Limits...
MMP-2/9-Specific Activatable Lifetime Imaging Agent.

Rood MT, Raspe M, ten Hove JB, Jalink K, Velders AH, van Leeuwen FW - Sensors (Basel) (2015)

Bottom Line: Ir(ppy)3 and Cy5 were used because in close proximity the emission intensities of both luminophores were quenched and the influence of Cy5 shortens the Ir(ppy)3 luminescence lifetime from 98 ns to 30 ns.Upon cleavage in vitro, both effects are undone, yielding an increase in Ir(ppy)3 and Cy5 luminescence and a restoration of Ir(ppy)3 luminescence lifetime to 94 ns.As a reference for the luminescence activation, a similar imaging agent with the more common Cy3-Cy5 fluorophore pair was used.

View Article: PubMed Central - PubMed

Affiliation: Interventional Molecular Imaging Laboratory, Department of Radiology, Leiden University Medical Center, Leiden 2300RC, The Netherlands. m.t.m.rood@lumc.nl.

ABSTRACT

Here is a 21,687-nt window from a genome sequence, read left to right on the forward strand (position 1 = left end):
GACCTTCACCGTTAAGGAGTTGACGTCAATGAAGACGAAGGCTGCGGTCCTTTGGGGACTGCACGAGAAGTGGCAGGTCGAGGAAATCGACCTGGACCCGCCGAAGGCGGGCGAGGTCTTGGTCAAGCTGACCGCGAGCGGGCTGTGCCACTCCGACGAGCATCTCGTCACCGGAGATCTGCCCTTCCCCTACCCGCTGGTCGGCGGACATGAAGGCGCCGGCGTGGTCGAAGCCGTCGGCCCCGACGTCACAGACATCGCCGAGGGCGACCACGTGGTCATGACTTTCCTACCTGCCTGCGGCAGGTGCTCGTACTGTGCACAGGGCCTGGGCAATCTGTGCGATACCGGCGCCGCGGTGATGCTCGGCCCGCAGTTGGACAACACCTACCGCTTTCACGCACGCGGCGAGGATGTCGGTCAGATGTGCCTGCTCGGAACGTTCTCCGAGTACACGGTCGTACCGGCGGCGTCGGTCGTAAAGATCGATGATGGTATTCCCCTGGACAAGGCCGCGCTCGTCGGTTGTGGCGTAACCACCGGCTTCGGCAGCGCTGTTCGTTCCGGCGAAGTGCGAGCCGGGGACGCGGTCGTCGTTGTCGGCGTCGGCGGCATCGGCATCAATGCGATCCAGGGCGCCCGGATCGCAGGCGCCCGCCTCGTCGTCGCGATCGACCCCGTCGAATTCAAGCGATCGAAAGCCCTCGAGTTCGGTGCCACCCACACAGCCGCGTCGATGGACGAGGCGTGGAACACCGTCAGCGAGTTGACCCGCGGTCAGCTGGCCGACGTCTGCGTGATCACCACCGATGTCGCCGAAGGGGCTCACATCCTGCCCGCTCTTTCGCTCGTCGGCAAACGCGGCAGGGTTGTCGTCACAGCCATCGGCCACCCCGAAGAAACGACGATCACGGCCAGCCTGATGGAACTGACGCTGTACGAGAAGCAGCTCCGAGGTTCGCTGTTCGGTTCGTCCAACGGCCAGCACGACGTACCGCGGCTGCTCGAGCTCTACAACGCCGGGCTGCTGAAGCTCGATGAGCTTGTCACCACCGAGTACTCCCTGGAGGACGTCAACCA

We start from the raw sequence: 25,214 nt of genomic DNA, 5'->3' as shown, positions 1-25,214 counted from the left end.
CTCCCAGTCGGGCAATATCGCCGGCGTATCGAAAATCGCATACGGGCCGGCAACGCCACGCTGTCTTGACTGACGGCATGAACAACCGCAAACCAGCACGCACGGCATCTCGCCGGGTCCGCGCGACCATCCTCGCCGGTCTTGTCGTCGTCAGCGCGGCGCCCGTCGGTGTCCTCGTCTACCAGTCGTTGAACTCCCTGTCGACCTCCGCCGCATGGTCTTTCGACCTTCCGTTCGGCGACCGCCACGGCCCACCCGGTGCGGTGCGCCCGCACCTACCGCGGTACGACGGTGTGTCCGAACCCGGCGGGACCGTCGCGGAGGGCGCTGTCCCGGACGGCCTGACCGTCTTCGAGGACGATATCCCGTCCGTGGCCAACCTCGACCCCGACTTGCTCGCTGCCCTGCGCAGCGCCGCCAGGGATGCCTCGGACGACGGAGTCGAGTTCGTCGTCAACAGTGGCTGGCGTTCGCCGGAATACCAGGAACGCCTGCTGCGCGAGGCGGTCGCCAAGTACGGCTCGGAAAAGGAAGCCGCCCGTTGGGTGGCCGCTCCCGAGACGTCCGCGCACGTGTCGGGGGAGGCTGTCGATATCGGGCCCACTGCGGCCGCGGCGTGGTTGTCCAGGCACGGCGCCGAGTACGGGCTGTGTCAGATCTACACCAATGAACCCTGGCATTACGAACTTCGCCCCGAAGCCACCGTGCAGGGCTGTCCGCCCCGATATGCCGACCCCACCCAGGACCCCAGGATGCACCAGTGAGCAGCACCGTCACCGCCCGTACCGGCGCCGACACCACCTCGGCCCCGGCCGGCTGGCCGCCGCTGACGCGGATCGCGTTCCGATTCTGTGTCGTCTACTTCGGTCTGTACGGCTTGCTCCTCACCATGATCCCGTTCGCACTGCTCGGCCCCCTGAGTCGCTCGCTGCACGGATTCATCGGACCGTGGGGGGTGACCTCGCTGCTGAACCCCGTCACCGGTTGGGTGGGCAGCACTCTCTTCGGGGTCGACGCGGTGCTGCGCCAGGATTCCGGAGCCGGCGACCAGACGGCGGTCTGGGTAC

Optical (molecular) imaging can benefit from a combination of the high signal-to-background ratio of activatable fluorescence imaging with the high specificity of luminescence lifetime imaging. To allow for this combination, both imaging techniques were integrated in a single imaging agent, a so-called activatable lifetime imaging agent. Important in the design of this imaging agent is the use of two luminophores that are tethered by a specific peptide with a hairpin-motive that ensured close proximity of the two while also having a specific amino acid sequence available for enzymatic cleavage by tumor-related MMP-2/9. Ir(ppy)3 and Cy5 were used because in close proximity the emission intensities of both luminophores were quenched and the influence of Cy5 shortens the Ir(ppy)3 luminescence lifetime from 98 ns to 30 ns. Upon cleavage in vitro, both effects are undone, yielding an increase in Ir(ppy)3 and Cy5 luminescence and a restoration of Ir(ppy)3 luminescence lifetime to 94 ns. As a reference for the luminescence activation, a similar imaging agent with the more common Cy3-Cy5 fluorophore pair was used. Our findings underline that the combination of enzymatic signal activation with lifetime imaging is possible and that it provides a promising method in the design of future disease specific imaging agents.